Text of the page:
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Fig. 11 (a) Porous alumina tubes, and SEM images of the inner wall of (b) Ppy-coated and (c) noncoated tubes (Reprinted
from Kreethawate et al. [53], Copyright (2010), with permission from Elsevier)

Anodic oxide



Porous layer


Sensor fabrication
Gas sensing test


Fig. 12 Schematic sketch of fabricating gas sensor via EPD (Reprinted from Han et al. [57], Copyright (2010), with
permission from Elsevier)
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Fig. 13 Microstructure of piezoelectric functionally graded monomorph actuator; (a) plate, (b) cross-section, (c) PZT surface,
and (d) PZT1 surface (Reprinted from Chen et al. [58], Copyright (2004), with permission from Elsevier)

production routes for production of common gas sensor lms [54]. Figure 12 depicts a schematic sketch of
the process of fabricating a gas sensor with anodic aluminum oxide (AAO)/Al substrate and SEM image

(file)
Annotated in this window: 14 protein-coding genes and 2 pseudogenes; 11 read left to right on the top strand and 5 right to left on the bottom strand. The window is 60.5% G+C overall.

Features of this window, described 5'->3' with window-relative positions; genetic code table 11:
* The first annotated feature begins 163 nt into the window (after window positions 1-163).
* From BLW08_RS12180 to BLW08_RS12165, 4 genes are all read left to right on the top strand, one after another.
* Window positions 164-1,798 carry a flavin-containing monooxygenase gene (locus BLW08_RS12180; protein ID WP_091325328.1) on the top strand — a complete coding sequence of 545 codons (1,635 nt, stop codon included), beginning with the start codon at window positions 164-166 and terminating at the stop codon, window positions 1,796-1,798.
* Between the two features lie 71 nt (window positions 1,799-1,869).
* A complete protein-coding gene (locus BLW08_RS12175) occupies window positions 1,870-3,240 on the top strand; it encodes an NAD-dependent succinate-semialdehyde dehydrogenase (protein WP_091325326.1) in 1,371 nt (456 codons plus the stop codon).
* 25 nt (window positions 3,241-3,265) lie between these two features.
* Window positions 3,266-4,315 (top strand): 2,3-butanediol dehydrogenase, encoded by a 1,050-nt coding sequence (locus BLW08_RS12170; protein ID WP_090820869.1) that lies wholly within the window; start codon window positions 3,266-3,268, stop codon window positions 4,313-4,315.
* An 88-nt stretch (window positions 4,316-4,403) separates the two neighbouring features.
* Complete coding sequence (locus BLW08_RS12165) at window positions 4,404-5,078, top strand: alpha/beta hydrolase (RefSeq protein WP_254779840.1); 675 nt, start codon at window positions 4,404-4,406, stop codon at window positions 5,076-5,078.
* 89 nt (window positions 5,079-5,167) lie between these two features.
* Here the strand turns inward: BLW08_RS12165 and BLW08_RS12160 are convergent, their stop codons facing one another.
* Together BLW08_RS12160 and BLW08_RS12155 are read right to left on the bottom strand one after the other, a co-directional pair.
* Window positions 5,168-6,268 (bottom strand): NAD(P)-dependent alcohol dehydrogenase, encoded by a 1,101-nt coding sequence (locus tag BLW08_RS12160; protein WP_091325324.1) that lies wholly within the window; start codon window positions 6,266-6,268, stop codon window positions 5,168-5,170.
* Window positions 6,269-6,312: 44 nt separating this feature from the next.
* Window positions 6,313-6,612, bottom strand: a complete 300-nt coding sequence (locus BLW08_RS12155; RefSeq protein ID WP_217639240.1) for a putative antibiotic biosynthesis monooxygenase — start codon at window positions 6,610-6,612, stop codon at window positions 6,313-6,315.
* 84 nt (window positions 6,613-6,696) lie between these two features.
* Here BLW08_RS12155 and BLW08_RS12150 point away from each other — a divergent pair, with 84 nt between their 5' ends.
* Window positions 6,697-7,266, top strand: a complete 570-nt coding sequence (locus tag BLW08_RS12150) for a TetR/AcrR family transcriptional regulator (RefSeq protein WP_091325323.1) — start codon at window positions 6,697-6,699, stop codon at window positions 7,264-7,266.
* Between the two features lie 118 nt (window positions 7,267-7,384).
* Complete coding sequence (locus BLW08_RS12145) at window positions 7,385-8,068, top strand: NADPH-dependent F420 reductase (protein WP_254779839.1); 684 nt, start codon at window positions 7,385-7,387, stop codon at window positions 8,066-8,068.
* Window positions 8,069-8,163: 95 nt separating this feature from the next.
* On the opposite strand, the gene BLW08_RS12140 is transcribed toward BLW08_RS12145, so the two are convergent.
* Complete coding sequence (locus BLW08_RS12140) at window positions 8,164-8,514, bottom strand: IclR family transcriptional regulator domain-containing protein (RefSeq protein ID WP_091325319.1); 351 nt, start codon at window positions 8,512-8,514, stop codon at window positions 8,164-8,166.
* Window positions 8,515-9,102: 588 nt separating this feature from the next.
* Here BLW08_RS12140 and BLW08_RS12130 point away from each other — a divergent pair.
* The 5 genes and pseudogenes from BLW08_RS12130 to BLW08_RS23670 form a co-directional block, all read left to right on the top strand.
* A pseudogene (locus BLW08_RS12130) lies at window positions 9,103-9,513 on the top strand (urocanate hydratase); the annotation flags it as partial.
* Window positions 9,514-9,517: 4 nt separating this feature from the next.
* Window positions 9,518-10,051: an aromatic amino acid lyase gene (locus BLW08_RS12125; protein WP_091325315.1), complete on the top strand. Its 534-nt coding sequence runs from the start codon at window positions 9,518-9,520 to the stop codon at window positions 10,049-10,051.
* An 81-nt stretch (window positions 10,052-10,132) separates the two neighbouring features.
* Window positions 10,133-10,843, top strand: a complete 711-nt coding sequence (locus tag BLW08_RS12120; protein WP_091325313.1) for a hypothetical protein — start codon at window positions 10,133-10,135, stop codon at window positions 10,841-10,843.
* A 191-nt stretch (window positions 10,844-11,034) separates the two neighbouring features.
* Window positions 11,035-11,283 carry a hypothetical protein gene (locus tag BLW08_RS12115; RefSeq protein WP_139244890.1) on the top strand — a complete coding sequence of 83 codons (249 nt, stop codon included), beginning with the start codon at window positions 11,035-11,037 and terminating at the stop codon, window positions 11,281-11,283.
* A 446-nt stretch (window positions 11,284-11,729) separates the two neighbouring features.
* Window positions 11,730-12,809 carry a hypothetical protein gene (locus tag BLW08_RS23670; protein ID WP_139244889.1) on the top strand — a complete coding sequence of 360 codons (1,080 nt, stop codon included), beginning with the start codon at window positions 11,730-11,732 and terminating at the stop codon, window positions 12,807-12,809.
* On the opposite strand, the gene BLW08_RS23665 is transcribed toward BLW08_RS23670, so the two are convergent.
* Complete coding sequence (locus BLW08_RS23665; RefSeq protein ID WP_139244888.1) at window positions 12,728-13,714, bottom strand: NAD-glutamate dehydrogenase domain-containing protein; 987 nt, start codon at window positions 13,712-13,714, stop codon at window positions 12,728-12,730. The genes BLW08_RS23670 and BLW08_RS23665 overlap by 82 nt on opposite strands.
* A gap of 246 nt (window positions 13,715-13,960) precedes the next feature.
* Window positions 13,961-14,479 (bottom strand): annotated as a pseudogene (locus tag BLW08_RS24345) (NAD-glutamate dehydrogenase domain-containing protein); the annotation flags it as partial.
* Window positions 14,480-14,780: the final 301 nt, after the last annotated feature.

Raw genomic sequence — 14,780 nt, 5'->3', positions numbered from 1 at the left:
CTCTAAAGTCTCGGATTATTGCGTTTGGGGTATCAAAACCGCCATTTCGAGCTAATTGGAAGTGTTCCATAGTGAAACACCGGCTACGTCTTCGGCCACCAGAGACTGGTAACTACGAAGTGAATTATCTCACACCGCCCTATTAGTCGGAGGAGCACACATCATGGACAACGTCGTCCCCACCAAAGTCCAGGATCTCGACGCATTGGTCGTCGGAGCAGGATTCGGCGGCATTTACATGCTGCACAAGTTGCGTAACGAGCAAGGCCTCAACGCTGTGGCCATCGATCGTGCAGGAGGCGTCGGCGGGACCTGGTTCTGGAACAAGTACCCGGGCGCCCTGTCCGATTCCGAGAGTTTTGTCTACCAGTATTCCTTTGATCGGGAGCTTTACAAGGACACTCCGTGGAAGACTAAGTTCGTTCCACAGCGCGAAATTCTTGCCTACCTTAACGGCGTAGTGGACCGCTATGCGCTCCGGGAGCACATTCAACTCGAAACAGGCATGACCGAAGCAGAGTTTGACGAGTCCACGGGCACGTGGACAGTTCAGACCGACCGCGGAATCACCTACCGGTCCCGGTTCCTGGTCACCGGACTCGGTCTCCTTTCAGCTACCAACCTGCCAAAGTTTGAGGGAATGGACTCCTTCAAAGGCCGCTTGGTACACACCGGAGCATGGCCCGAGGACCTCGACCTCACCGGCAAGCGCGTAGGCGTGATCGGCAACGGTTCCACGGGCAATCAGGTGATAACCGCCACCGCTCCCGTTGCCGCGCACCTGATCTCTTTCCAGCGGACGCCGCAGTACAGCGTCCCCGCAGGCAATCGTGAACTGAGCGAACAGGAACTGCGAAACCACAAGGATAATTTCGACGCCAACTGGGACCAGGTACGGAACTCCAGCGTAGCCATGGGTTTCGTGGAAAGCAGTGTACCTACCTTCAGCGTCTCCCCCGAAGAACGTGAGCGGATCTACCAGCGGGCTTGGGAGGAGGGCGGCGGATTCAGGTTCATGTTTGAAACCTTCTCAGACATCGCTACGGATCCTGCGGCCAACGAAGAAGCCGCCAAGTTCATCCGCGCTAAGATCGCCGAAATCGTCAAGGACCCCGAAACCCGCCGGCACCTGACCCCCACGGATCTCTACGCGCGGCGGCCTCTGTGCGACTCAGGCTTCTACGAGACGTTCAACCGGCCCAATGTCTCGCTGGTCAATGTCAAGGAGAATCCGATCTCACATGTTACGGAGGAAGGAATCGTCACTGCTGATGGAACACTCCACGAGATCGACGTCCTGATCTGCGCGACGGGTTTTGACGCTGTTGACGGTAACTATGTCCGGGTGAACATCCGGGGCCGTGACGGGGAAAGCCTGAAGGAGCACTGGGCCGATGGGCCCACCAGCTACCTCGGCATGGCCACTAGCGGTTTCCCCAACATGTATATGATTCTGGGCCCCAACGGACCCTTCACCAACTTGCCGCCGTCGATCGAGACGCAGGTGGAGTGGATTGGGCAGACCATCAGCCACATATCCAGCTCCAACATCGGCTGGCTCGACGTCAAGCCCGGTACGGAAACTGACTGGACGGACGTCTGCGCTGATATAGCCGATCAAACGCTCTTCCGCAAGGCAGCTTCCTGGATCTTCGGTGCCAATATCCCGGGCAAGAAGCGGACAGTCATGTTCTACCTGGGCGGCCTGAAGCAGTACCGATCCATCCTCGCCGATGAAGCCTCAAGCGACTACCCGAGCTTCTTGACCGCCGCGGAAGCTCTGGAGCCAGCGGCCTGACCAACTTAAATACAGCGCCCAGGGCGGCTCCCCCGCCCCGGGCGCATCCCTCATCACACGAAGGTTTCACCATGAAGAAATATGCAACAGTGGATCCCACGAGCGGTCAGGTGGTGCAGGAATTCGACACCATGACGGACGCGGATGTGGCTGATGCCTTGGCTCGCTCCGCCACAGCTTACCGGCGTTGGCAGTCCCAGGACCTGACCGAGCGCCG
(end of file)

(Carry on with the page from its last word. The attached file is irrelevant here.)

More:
of gas sensors fabricated with a current density of 90 mAcm2. It is noteworthy that an insulator support
has to be used between the gas sensing lm and the conductive substrate, in order to avoid of a short
circuiting between these two layers [55].
Al-Cr-Fe conductive substrate was electrophoretically coated by zinc oxide in construction of one of
the sensors [56]. Another sensor was constructed using aqueous electrophoretic deposition of aluminum
oxide on aluminum substrate [57].

Piezoelectric Actuators
Piezoelectric actuators (PAs) use voltage-induced size changes of ferroelectrics for highly accurate
mechanical actuators. A good PA provides high forces at low voltages. In addition, low sintering
temperature and high Curie temperature and high piezoelectric constant are very importatnt [119,
120]. PAs are utilized in a wide range of applications, from optical to aerospace industries